“Other things may change us, but we start and end with the family” (Anthony Brandt)
One of the most interesting classes I took in graduate school included a project where students created a “family tree” of relatives’ professions, going as far back as possible in their family history. The goal behind the exercise was to learn about family impact on individuals’ career choices. Sometimes family influence, especially parental expectations, has an obvious impact: ie “I am paying for your Penn education to get you the best pre-med training possible” – other times, it is much more subtle – ie “We just want you to be fulfilled and productive.”
When I have a career counseling session with a student, I am aware that in some way their family is in the room with us. Families influence what we value (money, prestige, productivity, intellectual achievement, helping others). Families influence the geographic regions we think are open to us in our work. Families influence what occupations we are exposed to: know any Resort and Panoramic Illustrators? How might you know to pursue a career like that unless your parents were skiers or you were raised at 5,000ft?
This is part of my family tree:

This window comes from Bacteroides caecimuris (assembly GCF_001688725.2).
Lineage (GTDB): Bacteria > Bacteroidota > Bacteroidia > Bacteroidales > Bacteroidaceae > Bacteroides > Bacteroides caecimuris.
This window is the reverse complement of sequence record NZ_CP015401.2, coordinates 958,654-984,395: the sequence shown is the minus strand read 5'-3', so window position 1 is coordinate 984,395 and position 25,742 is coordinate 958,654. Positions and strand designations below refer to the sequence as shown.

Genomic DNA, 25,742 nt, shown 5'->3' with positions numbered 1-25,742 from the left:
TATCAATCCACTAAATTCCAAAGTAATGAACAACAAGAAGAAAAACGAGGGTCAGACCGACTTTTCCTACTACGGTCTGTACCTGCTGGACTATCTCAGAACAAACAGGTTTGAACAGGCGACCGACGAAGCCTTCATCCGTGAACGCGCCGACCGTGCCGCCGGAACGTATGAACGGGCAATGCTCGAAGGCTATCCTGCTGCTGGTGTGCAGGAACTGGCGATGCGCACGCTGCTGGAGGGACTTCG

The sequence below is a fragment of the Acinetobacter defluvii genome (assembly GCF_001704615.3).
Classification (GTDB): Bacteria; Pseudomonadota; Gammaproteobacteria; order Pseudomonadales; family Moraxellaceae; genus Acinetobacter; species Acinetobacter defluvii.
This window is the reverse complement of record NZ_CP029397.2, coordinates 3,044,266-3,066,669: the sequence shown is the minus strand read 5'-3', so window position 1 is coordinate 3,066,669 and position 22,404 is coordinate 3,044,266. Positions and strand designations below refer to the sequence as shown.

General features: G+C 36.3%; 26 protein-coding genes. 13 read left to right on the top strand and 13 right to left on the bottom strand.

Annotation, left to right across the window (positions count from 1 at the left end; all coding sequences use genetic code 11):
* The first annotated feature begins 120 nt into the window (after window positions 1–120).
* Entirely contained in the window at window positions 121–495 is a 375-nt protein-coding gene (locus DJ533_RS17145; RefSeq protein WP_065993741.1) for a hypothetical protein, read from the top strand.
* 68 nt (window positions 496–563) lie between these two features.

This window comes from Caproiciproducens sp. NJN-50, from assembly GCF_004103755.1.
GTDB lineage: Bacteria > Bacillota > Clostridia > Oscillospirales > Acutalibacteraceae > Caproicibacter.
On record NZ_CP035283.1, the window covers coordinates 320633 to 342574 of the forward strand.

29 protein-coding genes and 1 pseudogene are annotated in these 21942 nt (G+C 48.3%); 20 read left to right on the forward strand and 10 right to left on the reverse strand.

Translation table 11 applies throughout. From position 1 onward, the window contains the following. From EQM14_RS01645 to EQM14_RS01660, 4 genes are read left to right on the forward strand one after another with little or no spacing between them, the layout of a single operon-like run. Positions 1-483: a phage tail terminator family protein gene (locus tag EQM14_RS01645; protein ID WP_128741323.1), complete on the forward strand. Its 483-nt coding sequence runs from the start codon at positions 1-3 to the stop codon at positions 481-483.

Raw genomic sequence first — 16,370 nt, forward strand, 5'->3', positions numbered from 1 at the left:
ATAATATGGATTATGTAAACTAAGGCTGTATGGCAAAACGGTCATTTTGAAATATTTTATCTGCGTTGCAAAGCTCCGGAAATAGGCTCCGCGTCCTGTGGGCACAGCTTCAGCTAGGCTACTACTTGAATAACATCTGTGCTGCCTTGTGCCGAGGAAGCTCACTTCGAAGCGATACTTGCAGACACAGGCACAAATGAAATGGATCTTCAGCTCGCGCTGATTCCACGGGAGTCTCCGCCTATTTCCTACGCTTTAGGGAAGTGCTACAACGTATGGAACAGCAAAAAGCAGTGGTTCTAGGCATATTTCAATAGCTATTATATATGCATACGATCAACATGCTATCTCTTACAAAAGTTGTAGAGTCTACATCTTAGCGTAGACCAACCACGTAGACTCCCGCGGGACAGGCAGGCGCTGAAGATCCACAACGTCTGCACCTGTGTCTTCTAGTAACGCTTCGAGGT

What are the themes here? Is it surprising I might be a career counselor at an institution like Penn? Even though no one in my family has held my kind of job before, most of my family’s career paths involved teaching and “helping” positions working with people. Skills required: strong communication, assessment and problem solving, empathy. Most of my family worked for themselves in private practices or worked in educational institutions. No one (in all three generations) chose to spend time in corporate environments. Another theme is the level of education in my family. My family let me know that they expected educational achievement and success but beyond that I got no direct instruction on what I “should be” professionally. Despite this apparent freedom to choose, it’s easy to see in my case, that “the apple falls not far from the tree.”